DD: The square brackets are a distinctive part of Objective-C syntax. How did the square brackets come about and was this your doing?

BC: Yeah, that was me. Quite literally it was a search for something that wasn't taken. Curly braces were taken. Ordinary parentheses were taken. It was just a search for braces that wouldn't collide with something C used.

DD: What features did you want to add that you had to cut due to maybe technical or time restraints?

BC: Over the years there were a lot of them. What Smalltalk calls blocks was one of them. Garbage collection was another. And an interpretive language was a third. At various times, all of those were implemented in various forms, but none of them are a particularly good fit for a language like C. They required fairly heavy interference with how C did things, and we weren't happy with any of those.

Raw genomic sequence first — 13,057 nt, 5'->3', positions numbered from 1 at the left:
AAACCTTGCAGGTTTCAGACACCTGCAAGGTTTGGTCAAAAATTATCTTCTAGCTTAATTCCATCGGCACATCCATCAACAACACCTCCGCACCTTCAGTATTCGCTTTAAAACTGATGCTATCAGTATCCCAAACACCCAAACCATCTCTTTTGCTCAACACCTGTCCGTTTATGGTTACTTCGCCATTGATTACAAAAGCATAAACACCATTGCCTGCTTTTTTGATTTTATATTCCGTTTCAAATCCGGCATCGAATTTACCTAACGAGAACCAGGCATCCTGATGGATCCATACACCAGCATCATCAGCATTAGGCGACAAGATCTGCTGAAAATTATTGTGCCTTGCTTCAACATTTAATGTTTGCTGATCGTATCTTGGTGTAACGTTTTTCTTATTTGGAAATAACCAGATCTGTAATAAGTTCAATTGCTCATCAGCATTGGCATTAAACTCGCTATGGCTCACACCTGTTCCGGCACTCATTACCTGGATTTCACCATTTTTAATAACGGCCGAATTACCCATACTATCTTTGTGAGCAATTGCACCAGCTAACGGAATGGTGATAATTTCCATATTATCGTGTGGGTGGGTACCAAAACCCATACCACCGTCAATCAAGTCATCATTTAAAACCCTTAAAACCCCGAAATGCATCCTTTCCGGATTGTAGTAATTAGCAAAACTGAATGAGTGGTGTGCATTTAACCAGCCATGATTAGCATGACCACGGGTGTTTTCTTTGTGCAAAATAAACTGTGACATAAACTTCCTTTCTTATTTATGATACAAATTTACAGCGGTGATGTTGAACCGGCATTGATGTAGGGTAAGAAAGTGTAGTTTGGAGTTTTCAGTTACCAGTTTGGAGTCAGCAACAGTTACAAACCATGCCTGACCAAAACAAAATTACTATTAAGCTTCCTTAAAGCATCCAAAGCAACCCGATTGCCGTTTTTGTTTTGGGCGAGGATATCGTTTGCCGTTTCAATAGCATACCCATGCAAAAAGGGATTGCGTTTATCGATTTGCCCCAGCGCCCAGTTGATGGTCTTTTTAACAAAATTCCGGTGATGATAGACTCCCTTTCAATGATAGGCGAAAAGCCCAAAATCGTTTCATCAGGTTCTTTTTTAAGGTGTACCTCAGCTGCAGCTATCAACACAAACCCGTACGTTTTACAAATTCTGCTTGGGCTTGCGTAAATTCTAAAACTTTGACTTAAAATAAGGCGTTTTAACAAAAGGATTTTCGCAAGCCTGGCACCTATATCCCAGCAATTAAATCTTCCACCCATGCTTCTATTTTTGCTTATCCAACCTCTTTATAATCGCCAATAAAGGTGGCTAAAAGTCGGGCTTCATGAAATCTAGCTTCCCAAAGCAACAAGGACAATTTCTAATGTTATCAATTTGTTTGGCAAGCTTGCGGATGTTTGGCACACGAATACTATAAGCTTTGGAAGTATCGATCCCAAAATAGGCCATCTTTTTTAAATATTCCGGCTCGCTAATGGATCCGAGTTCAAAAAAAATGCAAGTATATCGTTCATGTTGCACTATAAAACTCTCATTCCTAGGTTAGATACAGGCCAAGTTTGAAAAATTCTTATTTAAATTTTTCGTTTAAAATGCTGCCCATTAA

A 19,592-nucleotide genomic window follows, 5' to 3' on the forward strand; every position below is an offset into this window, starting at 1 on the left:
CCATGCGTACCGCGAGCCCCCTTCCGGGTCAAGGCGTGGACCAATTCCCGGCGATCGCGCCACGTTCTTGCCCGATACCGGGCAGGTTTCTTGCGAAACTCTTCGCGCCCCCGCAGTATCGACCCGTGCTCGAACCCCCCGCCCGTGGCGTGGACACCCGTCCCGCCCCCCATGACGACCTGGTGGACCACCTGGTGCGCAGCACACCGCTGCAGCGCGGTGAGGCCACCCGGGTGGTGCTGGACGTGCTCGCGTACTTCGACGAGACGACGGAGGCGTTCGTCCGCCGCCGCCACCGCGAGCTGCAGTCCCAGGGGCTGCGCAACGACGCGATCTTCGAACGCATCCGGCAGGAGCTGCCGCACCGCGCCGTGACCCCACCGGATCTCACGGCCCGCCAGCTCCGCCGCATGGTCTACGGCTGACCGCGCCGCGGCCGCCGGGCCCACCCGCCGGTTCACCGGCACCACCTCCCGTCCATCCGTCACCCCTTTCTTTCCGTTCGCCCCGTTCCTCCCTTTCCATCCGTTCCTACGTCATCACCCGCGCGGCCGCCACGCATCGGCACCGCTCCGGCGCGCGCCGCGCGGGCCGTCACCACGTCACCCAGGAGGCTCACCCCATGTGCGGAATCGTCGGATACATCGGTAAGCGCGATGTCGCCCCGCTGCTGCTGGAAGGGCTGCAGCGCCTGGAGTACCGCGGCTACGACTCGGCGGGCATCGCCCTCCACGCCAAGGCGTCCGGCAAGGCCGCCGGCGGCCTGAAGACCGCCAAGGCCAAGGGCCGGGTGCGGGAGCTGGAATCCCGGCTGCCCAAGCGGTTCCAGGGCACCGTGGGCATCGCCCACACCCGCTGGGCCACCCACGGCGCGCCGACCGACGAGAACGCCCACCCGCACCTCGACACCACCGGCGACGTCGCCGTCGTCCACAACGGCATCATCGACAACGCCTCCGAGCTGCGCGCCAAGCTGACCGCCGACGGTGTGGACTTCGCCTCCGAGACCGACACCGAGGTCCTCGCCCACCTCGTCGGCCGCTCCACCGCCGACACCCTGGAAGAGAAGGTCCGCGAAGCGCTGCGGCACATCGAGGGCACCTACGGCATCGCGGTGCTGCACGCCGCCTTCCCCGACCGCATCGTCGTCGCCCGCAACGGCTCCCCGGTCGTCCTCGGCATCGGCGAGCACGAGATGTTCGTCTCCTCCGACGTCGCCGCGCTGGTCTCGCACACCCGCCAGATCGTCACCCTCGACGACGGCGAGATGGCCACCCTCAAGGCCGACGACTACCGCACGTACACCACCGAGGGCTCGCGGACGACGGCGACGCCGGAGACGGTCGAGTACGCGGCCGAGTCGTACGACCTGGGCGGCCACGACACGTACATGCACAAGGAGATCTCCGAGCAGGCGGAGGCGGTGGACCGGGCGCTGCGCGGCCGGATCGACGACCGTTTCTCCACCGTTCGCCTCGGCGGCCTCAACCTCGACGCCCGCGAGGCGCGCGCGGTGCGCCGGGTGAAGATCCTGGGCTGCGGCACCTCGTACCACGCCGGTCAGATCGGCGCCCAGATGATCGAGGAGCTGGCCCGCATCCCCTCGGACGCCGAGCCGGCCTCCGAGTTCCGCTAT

DD: We are actually getting this just today. As of Mac OS X 10.5, Apple gave us garbage collection. And as far as 10.6, the Snow Leopard release, they are going to add blocks to Objective-C. So we're all very excited about that. They're even adding it to the C syntax.

BC: Yeah, I've always been an enthusiast for blocks, but getting access to the caller's stack frame is really tricky to do.

DD: In the static vs. dynamic typing debate, Objective-C straddles both camps with its dynamic runtime and static compiler. Was this a conscious decision or was it an implementation issue?

BC: Well, a lot of that was added after my time. When I was directly involved, its goal was simply to add dynamic typing to C's static typing. And the static typing you're referring to was largely added after my time.

The idea was that Objective-C features were to be a fairly lightweight kind of tool: a soldering gun not a silicon fab line. The things you'd use C for, the statically typed stuff would be ways of building the software ICs. And that'd be done in C. That was the idea at least.